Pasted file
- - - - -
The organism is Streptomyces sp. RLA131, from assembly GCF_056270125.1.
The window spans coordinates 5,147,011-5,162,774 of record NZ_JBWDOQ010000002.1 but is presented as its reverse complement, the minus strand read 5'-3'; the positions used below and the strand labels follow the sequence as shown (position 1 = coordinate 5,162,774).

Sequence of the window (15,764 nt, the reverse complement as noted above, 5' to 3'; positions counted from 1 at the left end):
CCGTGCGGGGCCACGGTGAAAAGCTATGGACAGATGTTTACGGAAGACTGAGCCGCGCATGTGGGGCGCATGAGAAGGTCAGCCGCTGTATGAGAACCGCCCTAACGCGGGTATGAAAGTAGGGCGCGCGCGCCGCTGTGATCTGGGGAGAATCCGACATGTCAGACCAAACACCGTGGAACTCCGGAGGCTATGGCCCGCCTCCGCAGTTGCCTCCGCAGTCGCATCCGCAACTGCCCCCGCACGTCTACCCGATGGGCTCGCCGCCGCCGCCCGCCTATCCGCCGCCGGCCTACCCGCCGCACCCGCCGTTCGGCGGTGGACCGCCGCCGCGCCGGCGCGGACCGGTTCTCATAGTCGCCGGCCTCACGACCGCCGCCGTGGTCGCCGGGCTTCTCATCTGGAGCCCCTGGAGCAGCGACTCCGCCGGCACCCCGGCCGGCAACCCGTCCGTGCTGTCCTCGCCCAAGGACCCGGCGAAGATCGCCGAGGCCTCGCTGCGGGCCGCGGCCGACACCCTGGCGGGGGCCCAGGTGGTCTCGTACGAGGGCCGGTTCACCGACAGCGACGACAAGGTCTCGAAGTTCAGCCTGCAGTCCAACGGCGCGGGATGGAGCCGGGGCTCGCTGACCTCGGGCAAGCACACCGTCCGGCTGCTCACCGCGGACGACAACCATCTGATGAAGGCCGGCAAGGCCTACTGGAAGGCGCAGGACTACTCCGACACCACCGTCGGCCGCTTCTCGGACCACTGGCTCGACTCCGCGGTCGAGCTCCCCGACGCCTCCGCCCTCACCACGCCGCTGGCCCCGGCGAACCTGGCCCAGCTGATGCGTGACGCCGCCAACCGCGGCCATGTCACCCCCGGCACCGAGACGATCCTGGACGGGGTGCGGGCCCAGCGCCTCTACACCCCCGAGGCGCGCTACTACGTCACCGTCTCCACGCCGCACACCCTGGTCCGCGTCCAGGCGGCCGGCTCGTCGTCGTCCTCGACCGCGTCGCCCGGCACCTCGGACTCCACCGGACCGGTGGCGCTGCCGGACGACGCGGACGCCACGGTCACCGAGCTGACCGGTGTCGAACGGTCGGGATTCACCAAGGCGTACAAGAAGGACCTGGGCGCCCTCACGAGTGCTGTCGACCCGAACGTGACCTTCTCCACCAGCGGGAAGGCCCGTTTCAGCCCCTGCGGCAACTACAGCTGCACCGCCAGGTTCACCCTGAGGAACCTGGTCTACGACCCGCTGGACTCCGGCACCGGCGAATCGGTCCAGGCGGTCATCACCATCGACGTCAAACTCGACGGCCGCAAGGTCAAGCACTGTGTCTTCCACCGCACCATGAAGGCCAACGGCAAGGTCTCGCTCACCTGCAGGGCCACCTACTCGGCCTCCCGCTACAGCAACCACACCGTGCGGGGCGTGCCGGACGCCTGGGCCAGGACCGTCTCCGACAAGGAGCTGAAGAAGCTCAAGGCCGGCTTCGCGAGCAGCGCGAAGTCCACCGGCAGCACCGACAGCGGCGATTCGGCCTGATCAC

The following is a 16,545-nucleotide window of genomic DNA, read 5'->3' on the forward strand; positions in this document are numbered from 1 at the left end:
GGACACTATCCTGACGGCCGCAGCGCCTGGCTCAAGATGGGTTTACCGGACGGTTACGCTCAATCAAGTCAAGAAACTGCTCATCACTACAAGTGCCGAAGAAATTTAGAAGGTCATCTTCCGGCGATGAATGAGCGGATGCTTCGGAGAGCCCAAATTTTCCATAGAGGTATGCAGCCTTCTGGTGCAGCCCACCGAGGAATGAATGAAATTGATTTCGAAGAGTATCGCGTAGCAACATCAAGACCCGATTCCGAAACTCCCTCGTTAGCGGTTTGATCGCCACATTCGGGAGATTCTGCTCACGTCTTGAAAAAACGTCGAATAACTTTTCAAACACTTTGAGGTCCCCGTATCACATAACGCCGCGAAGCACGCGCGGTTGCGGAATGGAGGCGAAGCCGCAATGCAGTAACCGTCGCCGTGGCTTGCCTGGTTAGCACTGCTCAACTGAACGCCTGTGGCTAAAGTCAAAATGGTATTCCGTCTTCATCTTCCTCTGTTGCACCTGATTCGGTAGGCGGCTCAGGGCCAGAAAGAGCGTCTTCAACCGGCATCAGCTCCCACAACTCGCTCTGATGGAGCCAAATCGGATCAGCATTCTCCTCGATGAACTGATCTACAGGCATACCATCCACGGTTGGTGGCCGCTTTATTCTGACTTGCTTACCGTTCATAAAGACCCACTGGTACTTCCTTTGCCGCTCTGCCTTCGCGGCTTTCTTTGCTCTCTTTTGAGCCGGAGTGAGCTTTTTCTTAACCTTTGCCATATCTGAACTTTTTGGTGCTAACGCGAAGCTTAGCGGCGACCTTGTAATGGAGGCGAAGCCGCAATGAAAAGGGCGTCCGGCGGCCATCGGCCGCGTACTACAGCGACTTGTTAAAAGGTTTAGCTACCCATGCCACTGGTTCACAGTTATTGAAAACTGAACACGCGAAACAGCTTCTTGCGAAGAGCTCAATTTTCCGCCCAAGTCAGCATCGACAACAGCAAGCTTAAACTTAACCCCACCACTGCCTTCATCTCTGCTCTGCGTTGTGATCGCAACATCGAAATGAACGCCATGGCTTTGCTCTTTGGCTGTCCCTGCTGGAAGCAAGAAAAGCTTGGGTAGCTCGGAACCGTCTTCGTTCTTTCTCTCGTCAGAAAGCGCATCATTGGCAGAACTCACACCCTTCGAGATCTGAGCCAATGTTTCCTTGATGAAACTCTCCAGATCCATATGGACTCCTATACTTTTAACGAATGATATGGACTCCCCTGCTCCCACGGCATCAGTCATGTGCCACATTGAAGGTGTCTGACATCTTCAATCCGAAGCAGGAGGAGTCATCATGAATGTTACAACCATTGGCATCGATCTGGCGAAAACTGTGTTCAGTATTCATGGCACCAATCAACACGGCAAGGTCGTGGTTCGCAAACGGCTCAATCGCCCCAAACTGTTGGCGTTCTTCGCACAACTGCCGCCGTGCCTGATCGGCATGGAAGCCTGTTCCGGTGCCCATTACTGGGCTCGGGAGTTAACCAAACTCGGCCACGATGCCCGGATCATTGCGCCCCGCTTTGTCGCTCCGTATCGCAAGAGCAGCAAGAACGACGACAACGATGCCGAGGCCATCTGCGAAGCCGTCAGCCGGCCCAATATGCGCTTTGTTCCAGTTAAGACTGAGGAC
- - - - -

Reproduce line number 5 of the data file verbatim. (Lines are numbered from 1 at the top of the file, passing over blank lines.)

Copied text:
The following is a 16,545-nucleotide window of genomic DNA, read 5'->3' on the forward strand; positions in this document are numbered from 1 at the left end: